This is the last of my lists of the best films of 2010, and the hardest to name. Call it the Best Art Films. I can't precisely define an Art Film, but I knew I was seeing one when I saw these. I could also call them Adult Films, if that term hadn't been devalued by the porn industry. These are films based on the close observation of behavior. They are not mechanical constructions of infinitesimal thrills. They depend on intelligence and empathy to be appreciated.
They also require acting of a precision not necessary in many mass entertainments. They require directors with a clear idea of complex purposes. They require subtleties of lighting and sound that create a self-contained world. Most of all, they require sympathy. The directors care for their characters, and ask us to see them as individuals, not genre emblems. That requires us to see ourselves as individual viewers, not "audience members." That can be an intimate experience. I found it in these titles, which for one reason or another weren't on my earlier lists. Maybe next year I'll just come up with one alphabetical list of all the year's best films, and call it "The Best Films of 2011, A to Z."
An old friend and I reunited for the first time in 13 years in Washington, DC last month, and the talk eventually turned to Facebook, the primary way we've managed to keep in touch, at least recently. I have a particular trait, usually reserved for after a night out on the town, by which friends can easily identify the level of my joviality, when I post videos of classic rock songs. Despite my assertion that a certain amount of fastidiousness should be necessary when it comes to sharing links on Facebook, I tend to disregard my own advice and post widely popular songs by legendary bands, for which I apologized to my friend.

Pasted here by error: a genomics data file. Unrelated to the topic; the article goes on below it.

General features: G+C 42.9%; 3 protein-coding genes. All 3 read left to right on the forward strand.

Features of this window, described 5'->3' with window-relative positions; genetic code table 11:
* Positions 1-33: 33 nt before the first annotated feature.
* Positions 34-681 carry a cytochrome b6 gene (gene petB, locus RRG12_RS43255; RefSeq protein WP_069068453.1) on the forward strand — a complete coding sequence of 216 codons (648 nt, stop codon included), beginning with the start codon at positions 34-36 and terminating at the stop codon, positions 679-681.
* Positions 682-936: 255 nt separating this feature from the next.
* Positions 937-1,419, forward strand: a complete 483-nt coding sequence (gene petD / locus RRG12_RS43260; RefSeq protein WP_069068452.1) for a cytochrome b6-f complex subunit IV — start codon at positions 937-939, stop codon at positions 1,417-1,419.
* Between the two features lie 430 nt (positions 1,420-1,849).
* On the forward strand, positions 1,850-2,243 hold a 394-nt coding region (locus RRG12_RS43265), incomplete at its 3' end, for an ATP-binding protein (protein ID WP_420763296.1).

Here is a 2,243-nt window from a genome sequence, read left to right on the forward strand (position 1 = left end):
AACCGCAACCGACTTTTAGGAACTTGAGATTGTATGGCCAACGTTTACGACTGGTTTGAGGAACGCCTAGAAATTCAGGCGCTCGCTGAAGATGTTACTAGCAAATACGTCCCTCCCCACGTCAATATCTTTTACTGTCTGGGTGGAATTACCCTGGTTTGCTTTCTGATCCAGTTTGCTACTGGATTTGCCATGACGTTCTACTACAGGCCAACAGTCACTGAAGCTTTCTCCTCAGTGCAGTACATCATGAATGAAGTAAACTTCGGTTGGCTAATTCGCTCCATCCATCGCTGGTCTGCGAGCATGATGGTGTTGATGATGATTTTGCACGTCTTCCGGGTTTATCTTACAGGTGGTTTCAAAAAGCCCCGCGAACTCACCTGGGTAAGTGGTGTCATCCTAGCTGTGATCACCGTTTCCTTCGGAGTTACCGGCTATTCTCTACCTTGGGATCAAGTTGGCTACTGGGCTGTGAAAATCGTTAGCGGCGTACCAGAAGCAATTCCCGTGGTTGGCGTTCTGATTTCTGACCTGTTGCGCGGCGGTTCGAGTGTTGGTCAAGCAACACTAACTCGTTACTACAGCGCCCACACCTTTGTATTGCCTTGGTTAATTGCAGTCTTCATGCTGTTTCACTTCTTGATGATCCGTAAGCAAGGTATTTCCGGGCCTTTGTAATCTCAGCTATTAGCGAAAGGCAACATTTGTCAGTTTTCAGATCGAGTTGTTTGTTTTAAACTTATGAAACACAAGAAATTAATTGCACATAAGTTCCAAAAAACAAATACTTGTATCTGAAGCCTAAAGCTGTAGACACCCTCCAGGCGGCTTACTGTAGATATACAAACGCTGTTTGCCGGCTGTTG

Marie writes: Club member and noted blog contributor Tom Dark took this astonishing photograph near his home in Abiqui, New Mexico. The "unknown entity" appeared without warning and after a failed attempt to communicate, fled the scene. Tom stopped short of saying "alien" to describe the encounter, but I think it's safe to say that whatever he saw, it was pretty damned freaky. It sure can't be mistaken for anything terrestrial; like a horse pressing its nose up to the camera and the lens causing foreshortening. As it totally does not look like that at all. (click to enlarge.)
Fifty years ago, the Palme d'Or winner at Cannes was Fellini's "La Dolce Vita." More every year I realize that it was the film of my lifetime. But indulge me while I list some more titles.
The other entries in the official competition included "Ballad of a Soldier," by Grigori Chukhrai; "Lady with a Dog," by Iosif Kheifits; "Home from the Hill," by Vincente Minnelli; "The Virgin Spring," by Ingmar Bergman;" "Kagi," by Kon Ichikawa; "L'Avventura," by Michelangelo Antonioni; "Le Trou," by Jacques Becker; "Never on Sunday," by Jules Dassin; "Sons and Lovers," by Jack Cardiff; "The Savage Innocents," by Nicholas Ray, and "The Young One," by Luis Bunuel.
And many more. But I am not here at the 2010 Cannes Film Festival to mourn the present and praise the past.
Click above to REALLY enlarge...
UPDATED 01/28/10: 2:25 p.m. PST -- COMPLETED!: Thanks for all the detective work -- and special thanks to Christopher Stangl and Srikanth Srinivasan himself for their comprehensive efforts at filling the last few holes! Now I have to go read about who some of these experimental filmmakers are. I did find some Craig Baldwin movies on Netflix, actually...
Srikanth Srinivasan of Bangalore writes one of the most impressive movie blogs on the web: The Seventh Art. I don't remember how I happened upon it last week, but wow am I glad I did. Dig into his exploration of connections between Quentin Tarantino's "Inglourious Basterds" and Jean-Luc Godard's "History of Cinema." Or check out his piece on James Benning's 1986 "Landscape Suicide." There's a lot to look through, divided into sections for Hollywood and World Cinema.
In the section called "The Cinemaniac... I found the above collage (mosaic?) of mostly-famous faces belonging to film directors, which Srikanth says he assembled from thumbnails at Senses of Cinema. Many of them looked quite familiar to me, and if I'm not mistaken they were among the biographical portraits we used in the multimedia CD-ROM movie encyclopedia Microsoft Cinemania, which I edited from 1994 to 1998, first on disc, then also on the web. (Anybody with a copy of Cinemania able to confirm that? My Mac copy of Cinemania97 won't run on Snow Leopard.)